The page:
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Lakhani, Muna (2005) The Green Divide.. Centre for Civil Society : -.

South Africa has some strange Apartheid hangovers........
Most people aware of matters environmental will have come across the terms "Green" issues and "Brown" issues, tending to mean that the "Green" issues are conservation related (Kruger National Park, wetlands, rivers, oceans, etc.) and "Brown" issues, tending to mean issues of waste, pollution, chemicals, etc.

People may also have noticed that this divide is generally, though by no means exclusively, along racial lines, with "Whites" supporting the "Green" issues, and Blacks involved in "Brown" issues. It would be useful to explore the thinking of these two "types" of people...

The "Green" issues people, correctly called conservationists, and mistakenly called environmentalists (the terms are not interchangeable!) have a passion for animals and plants and trees and marine life. Laudable to the extreme. The need to protect fast dwindling natural heritage is unquestionable, and is valuable for the quality of life of all. They are quick to jump to the defense of endangered or threatened species, and often speak of the population pressure on the planet as being a key problem that needs resolving. Some sectors of this group have also used progressive Environmental Impact Assessment for narrow purposes, for example, to block the development of low cost housing. Their real concerns in these cases are not environmental, and revolve around perceptions that the value of their homes will drop, but are often no more than racism in disguise. This group tends towards biocentrism. There is also a disconnect within this group, as the vast majority seem not to be concerned about treatment of cattle, pigs, sheep, chicken and fish, which far outweigh any measure of harm to animals in protected areas. Issues of consumption, mainly over consumption, do not seem to register on this group perhaps as they are often representative of over-consumers, i.e. the rich?

The people more concerned with the so-called "Brown" issues, probably more correctly called environmentalists, who take on the polluters, be they smokestack industries, people involved in the dumping of waste, mines, and other sources of environmental and social injustices in our country. They tend to have a more holistic view of the world, and the inter-connectedness of everything. The fence line communities, community groups around waste and food security, the "deep" Greens and the "Red" greens fall into this category. There seems to be little support for conservation issues as a rule, while one would suggest that proportionally more in this group then there are environmentalists in the previous group. There is also a perception in this group that conservationists are more concerned about plants and animals, and care not for human suffering, which holds more than an ounce of truth, especially given our racial past. This group seem to be moving towards a form of anthropocentrism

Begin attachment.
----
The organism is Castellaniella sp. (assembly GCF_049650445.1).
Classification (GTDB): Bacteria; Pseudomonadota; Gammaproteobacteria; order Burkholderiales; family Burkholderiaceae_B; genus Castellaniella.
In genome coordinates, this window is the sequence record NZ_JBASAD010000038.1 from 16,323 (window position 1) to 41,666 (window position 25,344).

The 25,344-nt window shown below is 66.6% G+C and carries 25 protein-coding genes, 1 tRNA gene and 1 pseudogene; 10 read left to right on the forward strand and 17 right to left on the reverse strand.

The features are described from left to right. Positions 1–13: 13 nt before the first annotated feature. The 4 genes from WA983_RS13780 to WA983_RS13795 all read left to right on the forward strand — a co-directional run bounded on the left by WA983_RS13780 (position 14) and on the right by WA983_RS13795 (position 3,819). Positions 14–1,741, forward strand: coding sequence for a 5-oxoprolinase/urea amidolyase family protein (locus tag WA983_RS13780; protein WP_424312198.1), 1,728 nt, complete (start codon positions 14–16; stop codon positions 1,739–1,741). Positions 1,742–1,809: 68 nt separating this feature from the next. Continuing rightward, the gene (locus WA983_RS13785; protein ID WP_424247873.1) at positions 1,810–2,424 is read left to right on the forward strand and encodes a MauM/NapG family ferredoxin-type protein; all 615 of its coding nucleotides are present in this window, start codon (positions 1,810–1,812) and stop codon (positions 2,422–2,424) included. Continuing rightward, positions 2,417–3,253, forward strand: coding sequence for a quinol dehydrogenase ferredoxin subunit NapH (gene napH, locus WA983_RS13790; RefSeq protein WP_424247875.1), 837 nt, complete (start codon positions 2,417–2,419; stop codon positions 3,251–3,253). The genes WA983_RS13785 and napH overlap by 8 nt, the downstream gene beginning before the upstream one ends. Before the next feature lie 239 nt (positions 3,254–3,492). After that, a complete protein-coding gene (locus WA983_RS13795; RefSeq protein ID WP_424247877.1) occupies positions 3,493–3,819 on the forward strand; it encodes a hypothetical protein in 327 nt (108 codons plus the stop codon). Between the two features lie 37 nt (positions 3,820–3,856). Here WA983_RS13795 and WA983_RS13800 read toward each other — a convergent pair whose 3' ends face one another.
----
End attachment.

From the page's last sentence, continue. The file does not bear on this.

The problem? Government is weakening good, progressive environmental and social justice policies, legislation and regulations, because they are being used for narrow elitist interests, as outlined above. This has also translated into the "environment" being confused with Nature preservation, and being lumped with reactionary forces in our society. This has led to a misunderstanding of the differences between conservation and environmentalism. The media do not differentiate, mainly because they themselves are unaware of these divides. The negative impact on community health, job opportunities, education, entrepeneurship, food security, etc. are all being diminished, as the pollution baby is being thrown out with the environmental bathwater in the watering down of our laws, by both camps.

Biocentrism diminishes humanity, community and the rights of people, and the growing anthropocentrism risks destroying the very basis of life, work, health and home.

The myths:
"Overpopulation is the largest problem with the environment" the facts: Over consumption, by the rich, of products manufactured in an unsustainable manner, is the single largest threat to the environment. The North (USA, UK, EU and Japan) who are 25% of the population, use over 80% of the world's resources, and generate over 80% of the pollution. These figures are pretty much in line with rich people in South Africa. One of the myths about hunger is that we are short of food the truth is simple: even food stressed countries are exporting food, with the real issue being one of not being able to afford available food, and in a limited number of cases, where access to food is an issue. There is no shortage.

"We cannot afford strict environmental legislation" (multiple variations)
Variation one says "especially as we will lose jobs" the facts: less than one-tenth of one percent of all layoffs and job losses in the USA are PARTIALLY due to environmental legislation compliance. Germany has found that they can go for stricter laws, off an already strict base, and not lose competitiveness. More jobs are created by insisting on clean industries, and the safer and cleaner alternatives to polluting products and processes create many more jobs than would ever be lost, be it around waste (material recovery), energy generation, or sustainable food production. This will also strengthen community industries, with many potential positive impacts, but of course, that does not suit the multinationals who wish us to consume "their" products, not ours.